Joining him with the Reign this season will another veteran that has shown he can still bring it on the ice in Budaj, the 35-year-old goaltender that posted a record-setting 2015-16 campaign with the Reign. Budaj was named as an AHL First Team All-Star in 2016 after he posted a 42-14-4 record, a 1.75 goals against average and a .932 save percentage. While that season, Ontario’s inaugural campaign in the AHL, was a successful one, Budaj is quick to point out that neither he, nor the team, will get anywhere looking in the past.
“I feel very good [in this organization] but you can’t look at what happened two or three years ago when I was here,” he said. “Today is a new day and this season is a new season. Obviously, it feels good to be on a team where you know a few guys and the coaching staff that you have a good relationship with, but I just want to take this as a new year and a new challenge and keep working hard.”
Budaj is expected to split time with Kings’ prospect Cal Petersen this season, a new role for the veteran goaltender. Budaj appeared in all but eight games in his first go-around with the Reign but with Petersen, one of LA’s top prospects, in line for time as well, his second trip with the organization could add on a mentoring capacity to that of his usual goaltender role.
“He’s got an opportunity to come back here and help us in maybe a little bit different capacity, maybe a little bit different of a role,” Stothers said. “He’s another guy that sets the tone in practice with his work ethic and he’s a good leader for our hockey club as well. He’s a veteran guy that’s experienced just about everything you could experience, the highs and lows of his position, so he’s going to be extremely valuable for Cal.”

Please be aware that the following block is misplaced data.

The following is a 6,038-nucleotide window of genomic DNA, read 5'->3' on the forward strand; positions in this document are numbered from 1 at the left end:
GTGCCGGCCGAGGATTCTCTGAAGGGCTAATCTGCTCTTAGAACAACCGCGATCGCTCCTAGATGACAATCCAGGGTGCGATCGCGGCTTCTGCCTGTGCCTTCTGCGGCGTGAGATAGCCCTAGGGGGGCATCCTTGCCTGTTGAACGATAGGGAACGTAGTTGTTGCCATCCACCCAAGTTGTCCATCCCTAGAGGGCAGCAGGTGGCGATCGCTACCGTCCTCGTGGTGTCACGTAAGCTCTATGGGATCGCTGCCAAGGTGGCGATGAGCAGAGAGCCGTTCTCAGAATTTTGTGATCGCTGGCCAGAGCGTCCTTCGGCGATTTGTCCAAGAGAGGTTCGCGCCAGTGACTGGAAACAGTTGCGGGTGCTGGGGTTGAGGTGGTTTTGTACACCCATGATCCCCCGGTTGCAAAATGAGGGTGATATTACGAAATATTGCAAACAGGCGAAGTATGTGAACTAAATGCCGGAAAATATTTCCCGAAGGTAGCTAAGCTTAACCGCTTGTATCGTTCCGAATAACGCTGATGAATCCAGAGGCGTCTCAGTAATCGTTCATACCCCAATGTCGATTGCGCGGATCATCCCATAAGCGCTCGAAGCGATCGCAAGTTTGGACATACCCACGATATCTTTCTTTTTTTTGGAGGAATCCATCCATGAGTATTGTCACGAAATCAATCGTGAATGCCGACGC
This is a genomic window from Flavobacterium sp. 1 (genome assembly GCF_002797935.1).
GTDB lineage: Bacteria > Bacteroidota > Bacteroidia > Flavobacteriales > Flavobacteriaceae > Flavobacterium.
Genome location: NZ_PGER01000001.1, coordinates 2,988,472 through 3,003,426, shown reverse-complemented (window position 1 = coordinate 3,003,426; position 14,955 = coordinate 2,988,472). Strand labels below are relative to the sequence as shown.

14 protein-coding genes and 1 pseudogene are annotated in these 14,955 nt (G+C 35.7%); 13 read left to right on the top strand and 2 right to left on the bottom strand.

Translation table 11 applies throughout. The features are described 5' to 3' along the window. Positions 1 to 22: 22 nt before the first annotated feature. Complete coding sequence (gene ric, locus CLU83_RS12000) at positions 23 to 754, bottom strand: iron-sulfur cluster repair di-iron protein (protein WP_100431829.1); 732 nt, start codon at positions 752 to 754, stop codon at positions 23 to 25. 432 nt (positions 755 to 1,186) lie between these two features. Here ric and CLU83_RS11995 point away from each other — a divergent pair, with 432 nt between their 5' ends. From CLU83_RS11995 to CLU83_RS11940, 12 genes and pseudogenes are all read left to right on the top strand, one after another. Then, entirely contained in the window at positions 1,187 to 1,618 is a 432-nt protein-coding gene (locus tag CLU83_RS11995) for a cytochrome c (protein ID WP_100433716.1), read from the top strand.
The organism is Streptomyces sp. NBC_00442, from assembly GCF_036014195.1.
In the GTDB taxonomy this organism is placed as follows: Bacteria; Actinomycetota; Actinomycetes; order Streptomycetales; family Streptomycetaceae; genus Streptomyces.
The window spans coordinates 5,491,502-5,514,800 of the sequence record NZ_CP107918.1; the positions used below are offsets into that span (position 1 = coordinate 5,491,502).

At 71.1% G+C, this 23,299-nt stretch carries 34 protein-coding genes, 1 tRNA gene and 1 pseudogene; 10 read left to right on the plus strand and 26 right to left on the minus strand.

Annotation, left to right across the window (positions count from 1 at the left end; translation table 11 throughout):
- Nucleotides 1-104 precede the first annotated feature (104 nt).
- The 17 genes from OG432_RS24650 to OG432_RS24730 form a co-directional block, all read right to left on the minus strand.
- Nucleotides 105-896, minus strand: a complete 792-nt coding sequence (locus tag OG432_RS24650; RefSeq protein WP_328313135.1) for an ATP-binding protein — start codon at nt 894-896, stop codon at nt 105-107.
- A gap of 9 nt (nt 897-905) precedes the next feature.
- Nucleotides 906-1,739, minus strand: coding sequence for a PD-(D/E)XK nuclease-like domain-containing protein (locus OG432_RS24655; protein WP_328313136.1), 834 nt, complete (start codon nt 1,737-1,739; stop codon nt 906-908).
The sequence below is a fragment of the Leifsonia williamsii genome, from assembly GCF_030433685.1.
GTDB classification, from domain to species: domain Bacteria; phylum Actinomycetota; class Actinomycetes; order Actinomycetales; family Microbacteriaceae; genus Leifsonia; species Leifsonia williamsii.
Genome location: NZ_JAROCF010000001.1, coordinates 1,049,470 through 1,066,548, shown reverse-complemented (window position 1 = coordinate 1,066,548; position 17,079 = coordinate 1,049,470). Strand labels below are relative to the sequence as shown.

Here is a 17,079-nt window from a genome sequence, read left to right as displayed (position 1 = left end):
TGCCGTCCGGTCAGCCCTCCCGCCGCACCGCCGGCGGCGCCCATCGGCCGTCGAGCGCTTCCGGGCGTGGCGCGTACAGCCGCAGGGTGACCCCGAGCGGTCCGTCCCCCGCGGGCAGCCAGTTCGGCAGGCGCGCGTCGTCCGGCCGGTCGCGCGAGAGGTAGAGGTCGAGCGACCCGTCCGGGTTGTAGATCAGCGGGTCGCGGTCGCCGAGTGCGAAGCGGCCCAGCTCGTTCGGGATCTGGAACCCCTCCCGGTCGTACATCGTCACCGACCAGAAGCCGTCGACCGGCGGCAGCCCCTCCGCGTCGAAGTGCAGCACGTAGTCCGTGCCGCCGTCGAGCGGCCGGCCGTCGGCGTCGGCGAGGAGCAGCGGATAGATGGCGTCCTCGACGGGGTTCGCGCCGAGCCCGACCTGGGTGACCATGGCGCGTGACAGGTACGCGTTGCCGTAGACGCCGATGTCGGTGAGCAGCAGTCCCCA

The Slovakia native doesn’t view lecturing others as his place on the roster – “that’s why we have a coaching staff,” he said – but he knows that by coming into the office and doing things the right way, he can set the right example just through his own work ethic.
“I’m a firm believer that actions speak louder than words and you can say whatever you want but if you don’t back it up with your actions, words mean nothing,” Budaj said. “It’s not just like that in hockey but everywhere else in life. I just want to take this opportunity to work as hard as I can and support my team and help the team the best I can.”
For younger Ontario players, Budaj is a great example to look at as someone who’s been through it all as a professional. He’s played at length in the NHL and the AHL and knows what it takes to succeed at this level. Budaj notes that as a netminder, his job isn’t to be the rah-rah voice on the ice but to be the rock in net, the steady presence that stays the same regardless of the situation.
“The goaltender isn’t necessarily the guy that goes out there and pumps the guys up and yells and supports them with their words, but he carries himself in the way that he can make a timely save at a timely time,” he explained. “He stays even keeled, doesn’t get too high or too low – When things are going well he doesn’t get too high and when things aren’t going well he doesn’t get too low.”
Moving into the upcoming season, players like Budaj and Moulson, along with Sutter, will be counted upon to help lead a group of talented but young players through the inevitable uncomfortable situations that arise.
“I think the team needs to see that from veteran players, that they don’t get rattled and they stayed even keeled in situations that they’re not familiar with,” Budaj said. “You just try to lead by example and you should carry the load and try to be the best you can.”